CRISPR-based homing gene drives have sparked both enthusiasm and deep concerns due to their potential for genetically altering entire species. This raises the question about our ability to prevent the unintended spread of such drives from the laboratory into a natural population. Here, we experimentally demonstrate the suitability of synthetic target site drives as well as split drives as flexible safeguarding strategies for gene drive experiments by showing that their performance closely resembles that of standard homing drives in Drosophila melanogaster. Using our split drive system, we further find that maternal deposition of both Cas9 and gRNA is required to form resistance alleles in the early embryo and that maternally-deposited Cas9 alone can power germline drive conversion in individuals that lack a genomic source of Cas9.
All data generated are available in Supplementary file 2.
- Jackson Champer
- Andrew G Clark
- Philipp W Messer
- Jackson Champer
The funders had no role in study design, data collection and interpretation, or the decision to submit the work for publication.
- Kevin M Esvelt, Massachusetts Institute of Technology, United States
© 2019, Champer et al.
This article is distributed under the terms of the Creative Commons Attribution License permitting unrestricted use and redistribution provided that the original author and source are credited.
Hybridization is a major evolutionary force that can erode genetic differentiation between species, whereas reproductive isolation maintains such differentiation. In studying a hybrid zone between the swallowtail butterflies Papilio syfanius and Papilio maackii (Lepidoptera: Papilionidae), we made the unexpected discovery that genomic substitution rates are unequal between the parental species. This phenomenon creates a novel process in hybridization, where genomic regions most affected by gene flow evolve at similar rates between species, while genomic regions with strong reproductive isolation evolve at species-specific rates. Thus, hybridization mixes evolutionary rates in a way similar to its effect on genetic ancestry. Using coalescent theory, we show that the rate-mixing process provides distinct information about levels of gene flow across different parts of genomes, and the degree of rate-mixing can be predicted quantitatively from relative sequence divergence () between the hybridizing species at equilibrium. Overall, we demonstrate that reproductive isolation maintains not only genomic differentiation, but also the rate at which differentiation accumulates. Thus, asymmetric rates of evolution provide an additional signature of loci involved in reproductive isolation.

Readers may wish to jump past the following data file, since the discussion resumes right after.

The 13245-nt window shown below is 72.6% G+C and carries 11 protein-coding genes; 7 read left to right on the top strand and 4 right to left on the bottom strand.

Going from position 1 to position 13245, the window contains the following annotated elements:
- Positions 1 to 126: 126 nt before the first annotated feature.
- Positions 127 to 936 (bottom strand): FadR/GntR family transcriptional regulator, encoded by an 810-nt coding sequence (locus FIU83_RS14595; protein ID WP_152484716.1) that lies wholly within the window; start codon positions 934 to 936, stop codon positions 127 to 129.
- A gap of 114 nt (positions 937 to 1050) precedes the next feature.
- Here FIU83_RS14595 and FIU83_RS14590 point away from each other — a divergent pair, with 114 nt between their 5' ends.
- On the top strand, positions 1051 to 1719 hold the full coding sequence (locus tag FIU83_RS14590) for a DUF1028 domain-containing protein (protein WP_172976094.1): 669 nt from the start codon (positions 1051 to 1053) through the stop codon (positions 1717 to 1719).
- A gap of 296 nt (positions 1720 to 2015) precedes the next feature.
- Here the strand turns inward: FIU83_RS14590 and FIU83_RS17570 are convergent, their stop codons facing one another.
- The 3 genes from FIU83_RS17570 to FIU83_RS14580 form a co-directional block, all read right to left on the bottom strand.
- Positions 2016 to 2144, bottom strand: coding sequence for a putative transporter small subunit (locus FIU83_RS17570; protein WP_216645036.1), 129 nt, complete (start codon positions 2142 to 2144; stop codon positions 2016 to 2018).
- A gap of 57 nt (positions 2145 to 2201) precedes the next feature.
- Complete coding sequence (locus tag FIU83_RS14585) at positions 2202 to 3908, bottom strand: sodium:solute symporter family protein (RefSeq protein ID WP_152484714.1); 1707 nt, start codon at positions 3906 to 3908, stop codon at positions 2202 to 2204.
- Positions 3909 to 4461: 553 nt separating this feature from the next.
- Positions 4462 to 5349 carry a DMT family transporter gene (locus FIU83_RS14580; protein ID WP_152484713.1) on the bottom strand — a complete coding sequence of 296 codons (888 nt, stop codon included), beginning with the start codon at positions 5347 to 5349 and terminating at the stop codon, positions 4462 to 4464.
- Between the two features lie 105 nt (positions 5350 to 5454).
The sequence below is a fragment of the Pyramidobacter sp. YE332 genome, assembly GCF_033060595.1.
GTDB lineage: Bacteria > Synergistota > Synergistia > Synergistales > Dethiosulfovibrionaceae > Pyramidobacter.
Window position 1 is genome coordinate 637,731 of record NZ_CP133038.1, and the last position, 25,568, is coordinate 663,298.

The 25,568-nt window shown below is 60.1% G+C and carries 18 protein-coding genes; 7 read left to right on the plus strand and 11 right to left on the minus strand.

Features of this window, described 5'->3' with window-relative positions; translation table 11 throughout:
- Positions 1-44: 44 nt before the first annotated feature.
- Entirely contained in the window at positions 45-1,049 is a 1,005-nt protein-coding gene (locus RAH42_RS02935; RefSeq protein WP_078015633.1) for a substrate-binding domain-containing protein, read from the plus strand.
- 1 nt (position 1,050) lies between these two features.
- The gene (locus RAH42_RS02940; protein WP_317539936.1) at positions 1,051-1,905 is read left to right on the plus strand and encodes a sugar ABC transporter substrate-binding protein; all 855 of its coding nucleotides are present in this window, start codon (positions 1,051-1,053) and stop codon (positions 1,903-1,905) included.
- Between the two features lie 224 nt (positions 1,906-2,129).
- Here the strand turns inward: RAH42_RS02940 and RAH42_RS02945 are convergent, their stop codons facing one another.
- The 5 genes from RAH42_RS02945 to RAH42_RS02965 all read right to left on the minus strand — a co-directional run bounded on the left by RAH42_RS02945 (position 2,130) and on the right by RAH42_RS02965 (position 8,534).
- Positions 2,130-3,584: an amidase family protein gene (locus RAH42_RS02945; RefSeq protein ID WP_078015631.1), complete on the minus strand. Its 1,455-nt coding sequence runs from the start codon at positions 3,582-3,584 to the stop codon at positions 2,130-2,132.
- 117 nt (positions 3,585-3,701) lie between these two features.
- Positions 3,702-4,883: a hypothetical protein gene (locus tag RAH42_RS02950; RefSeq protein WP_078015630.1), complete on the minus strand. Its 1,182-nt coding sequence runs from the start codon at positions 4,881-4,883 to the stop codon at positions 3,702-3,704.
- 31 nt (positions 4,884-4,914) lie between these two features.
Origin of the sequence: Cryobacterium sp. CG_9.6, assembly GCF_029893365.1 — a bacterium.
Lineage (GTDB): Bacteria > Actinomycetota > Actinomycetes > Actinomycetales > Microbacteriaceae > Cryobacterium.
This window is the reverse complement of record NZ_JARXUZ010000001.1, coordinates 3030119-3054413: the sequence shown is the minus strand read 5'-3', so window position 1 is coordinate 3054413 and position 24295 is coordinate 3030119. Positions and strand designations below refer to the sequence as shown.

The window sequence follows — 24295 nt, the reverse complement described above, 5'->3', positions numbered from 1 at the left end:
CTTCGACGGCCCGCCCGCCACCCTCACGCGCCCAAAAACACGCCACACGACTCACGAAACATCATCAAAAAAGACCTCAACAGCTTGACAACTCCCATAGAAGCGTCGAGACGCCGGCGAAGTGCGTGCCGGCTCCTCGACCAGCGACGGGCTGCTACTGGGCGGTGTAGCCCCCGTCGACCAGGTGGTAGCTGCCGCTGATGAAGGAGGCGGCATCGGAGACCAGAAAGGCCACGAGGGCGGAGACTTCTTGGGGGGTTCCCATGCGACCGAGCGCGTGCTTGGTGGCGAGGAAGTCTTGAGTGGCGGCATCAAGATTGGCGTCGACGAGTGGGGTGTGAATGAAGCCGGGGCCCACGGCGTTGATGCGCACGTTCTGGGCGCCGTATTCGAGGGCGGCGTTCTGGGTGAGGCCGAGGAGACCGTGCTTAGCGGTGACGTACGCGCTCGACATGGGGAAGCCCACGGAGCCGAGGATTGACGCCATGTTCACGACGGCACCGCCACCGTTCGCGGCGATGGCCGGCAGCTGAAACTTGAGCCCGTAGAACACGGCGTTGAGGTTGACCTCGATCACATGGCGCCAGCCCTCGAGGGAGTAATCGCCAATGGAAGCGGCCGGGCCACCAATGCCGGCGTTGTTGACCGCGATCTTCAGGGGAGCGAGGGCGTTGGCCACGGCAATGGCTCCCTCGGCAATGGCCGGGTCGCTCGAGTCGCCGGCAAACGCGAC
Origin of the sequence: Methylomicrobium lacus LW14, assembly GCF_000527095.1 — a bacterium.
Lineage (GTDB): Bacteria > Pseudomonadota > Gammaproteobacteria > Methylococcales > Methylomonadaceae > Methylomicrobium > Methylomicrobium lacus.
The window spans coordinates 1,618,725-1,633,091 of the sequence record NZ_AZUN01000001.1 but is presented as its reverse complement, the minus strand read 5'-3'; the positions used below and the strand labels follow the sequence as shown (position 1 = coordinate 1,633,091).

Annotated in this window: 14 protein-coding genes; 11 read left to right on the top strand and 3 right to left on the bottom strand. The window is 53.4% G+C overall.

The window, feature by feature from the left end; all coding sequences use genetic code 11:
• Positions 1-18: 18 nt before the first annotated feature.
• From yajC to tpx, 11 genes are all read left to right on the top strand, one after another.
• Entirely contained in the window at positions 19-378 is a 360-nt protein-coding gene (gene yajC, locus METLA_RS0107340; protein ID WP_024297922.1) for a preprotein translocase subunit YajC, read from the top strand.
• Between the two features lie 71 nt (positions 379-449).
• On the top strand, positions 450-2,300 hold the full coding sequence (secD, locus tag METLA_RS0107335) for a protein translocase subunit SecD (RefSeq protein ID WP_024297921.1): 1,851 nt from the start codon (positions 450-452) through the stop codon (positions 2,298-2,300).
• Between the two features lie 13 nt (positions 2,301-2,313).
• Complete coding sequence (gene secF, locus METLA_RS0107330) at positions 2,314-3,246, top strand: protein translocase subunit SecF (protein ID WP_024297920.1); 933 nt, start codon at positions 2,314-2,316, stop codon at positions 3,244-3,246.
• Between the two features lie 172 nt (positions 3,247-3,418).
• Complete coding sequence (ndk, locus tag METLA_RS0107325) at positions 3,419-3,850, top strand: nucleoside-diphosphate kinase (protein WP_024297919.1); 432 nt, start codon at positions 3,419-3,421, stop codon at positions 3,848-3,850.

Previously, we described a large collection of Drosophila strains that each carry an artificial exon containing a T2AGAL4 cassette inserted in an intron of a target gene based on CRISPR-mediated homologous recombination. These alleles permit numerous applications and have proven to be very useful. Initially, the homologous recombination-based donor constructs had long homology arms (>500 bps) to promote precise integration of large constructs (>5 kb). Recently, we showed that in vivo linearization of the donor constructs enables insertion of large artificial exons in introns using short homology arms (100–200 bps). Shorter homology arms make it feasible to commercially synthesize homology donors and minimize the cloning steps for donor construct generation. Unfortunately, about 58% of Drosophila genes lack a suitable coding intron for integration of artificial exons in all of the annotated isoforms. Here, we report the development of new set of constructs that allow the replacement of the coding region of genes that lack suitable introns with a KozakGAL4 cassette, generating a knock-out/knock-in allele that expresses GAL4 similarly as the targeted gene. We also developed custom vector backbones to further facilitate and improve transgenesis. Synthesis of homology donor constructs in custom plasmid backbones that contain the target gene sgRNA obviates the need to inject a separate sgRNA plasmid and significantly increases the transgenesis efficiency. These upgrades will enable the targeting of nearly every fly gene, regardless of exon–intron structure, with a 70–80% success rate.